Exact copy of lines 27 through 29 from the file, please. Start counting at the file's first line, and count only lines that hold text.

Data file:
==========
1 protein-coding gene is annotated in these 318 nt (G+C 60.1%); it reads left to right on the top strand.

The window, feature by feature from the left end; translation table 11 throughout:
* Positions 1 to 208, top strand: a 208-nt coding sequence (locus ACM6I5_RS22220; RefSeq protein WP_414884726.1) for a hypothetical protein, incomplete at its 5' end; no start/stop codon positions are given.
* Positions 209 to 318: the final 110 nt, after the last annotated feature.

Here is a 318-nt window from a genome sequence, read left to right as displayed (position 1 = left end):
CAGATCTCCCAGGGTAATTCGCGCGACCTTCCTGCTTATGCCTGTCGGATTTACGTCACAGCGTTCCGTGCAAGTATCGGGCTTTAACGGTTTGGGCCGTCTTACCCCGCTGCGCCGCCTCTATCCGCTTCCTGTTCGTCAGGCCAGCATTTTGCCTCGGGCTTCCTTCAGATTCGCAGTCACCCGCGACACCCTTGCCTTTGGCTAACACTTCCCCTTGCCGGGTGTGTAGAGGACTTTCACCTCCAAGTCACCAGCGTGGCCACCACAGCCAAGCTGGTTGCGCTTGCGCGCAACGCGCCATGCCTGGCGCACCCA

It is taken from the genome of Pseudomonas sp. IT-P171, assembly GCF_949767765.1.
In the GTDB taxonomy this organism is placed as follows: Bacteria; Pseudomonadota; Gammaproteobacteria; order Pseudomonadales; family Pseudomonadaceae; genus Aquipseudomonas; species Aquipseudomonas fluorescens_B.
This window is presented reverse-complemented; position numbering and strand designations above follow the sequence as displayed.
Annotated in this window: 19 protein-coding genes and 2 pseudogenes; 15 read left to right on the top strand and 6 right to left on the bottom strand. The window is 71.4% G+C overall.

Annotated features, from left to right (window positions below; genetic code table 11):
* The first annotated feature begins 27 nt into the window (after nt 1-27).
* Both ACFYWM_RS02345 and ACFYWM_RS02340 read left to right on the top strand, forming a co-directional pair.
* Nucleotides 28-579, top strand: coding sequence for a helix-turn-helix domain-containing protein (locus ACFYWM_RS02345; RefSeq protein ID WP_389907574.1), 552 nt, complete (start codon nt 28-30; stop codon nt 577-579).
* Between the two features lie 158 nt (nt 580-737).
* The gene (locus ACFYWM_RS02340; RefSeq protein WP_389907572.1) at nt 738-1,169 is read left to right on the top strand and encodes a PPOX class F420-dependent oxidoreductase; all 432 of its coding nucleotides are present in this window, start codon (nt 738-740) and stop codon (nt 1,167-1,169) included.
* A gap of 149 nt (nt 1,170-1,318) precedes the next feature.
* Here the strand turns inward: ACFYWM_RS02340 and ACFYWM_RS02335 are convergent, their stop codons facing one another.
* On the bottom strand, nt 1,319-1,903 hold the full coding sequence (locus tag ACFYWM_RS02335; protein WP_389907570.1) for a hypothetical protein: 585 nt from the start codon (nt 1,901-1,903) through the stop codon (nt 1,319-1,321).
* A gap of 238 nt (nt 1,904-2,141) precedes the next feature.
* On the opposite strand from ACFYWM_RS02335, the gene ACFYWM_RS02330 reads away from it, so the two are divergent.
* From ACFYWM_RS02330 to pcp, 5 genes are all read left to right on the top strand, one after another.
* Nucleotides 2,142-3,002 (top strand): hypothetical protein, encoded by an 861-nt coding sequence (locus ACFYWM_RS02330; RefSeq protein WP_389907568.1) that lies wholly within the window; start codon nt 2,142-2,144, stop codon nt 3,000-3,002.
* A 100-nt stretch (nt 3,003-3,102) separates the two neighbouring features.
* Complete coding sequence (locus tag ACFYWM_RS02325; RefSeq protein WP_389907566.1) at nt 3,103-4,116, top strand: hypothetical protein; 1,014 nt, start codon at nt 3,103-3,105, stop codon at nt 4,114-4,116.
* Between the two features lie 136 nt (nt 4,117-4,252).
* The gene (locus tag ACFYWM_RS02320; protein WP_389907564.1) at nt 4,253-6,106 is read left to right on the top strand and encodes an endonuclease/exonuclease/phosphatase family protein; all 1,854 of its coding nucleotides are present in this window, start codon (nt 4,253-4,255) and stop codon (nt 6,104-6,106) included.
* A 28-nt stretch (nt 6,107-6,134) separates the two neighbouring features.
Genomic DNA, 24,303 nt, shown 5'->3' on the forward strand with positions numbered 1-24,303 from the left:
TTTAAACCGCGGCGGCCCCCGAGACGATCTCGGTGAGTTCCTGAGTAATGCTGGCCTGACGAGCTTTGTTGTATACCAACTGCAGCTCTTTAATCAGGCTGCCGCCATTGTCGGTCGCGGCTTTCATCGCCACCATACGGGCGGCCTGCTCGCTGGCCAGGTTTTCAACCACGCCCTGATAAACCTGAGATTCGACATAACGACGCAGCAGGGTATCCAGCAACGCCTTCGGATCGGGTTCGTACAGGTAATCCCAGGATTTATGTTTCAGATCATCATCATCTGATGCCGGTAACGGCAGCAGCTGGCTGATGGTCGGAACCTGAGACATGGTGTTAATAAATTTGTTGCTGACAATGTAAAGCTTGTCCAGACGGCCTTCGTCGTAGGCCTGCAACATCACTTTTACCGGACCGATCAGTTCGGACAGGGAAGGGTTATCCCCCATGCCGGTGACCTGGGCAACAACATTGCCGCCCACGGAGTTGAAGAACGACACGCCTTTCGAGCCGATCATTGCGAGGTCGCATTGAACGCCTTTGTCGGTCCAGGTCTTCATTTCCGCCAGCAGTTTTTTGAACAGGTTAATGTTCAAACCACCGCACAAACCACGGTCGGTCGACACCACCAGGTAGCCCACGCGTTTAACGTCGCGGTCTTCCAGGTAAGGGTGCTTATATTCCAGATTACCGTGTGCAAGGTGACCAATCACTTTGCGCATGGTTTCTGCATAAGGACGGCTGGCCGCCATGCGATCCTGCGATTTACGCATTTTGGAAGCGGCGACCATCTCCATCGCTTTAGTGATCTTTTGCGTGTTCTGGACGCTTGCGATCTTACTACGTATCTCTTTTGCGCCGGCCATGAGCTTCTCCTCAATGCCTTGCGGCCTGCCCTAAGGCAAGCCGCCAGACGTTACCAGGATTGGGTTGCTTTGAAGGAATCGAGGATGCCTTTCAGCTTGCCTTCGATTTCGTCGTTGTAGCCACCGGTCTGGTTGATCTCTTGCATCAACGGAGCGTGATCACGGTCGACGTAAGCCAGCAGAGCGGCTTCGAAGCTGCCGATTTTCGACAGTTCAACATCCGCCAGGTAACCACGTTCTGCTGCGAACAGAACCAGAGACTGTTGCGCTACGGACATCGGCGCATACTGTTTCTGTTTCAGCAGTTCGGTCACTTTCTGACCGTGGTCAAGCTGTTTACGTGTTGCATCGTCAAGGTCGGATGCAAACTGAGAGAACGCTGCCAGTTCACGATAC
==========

* The gene (locus tag ACFYWM_RS02320; protein WP_389907564.1) at nt 4,253-6,106 is read left to right on the top strand and encodes an endonuclease/exonuclease/phosphatase family protein; all 1,854 of its coding nucleotides are present in this window, start codon (nt 4,253-4,255) and stop codon (nt 6,104-6,106) included.
* A 28-nt stretch (nt 6,107-6,134) separates the two neighbouring features.
Genomic DNA, 24,303 nt, shown 5'->3' on the forward strand with positions numbered 1-24,303 from the left: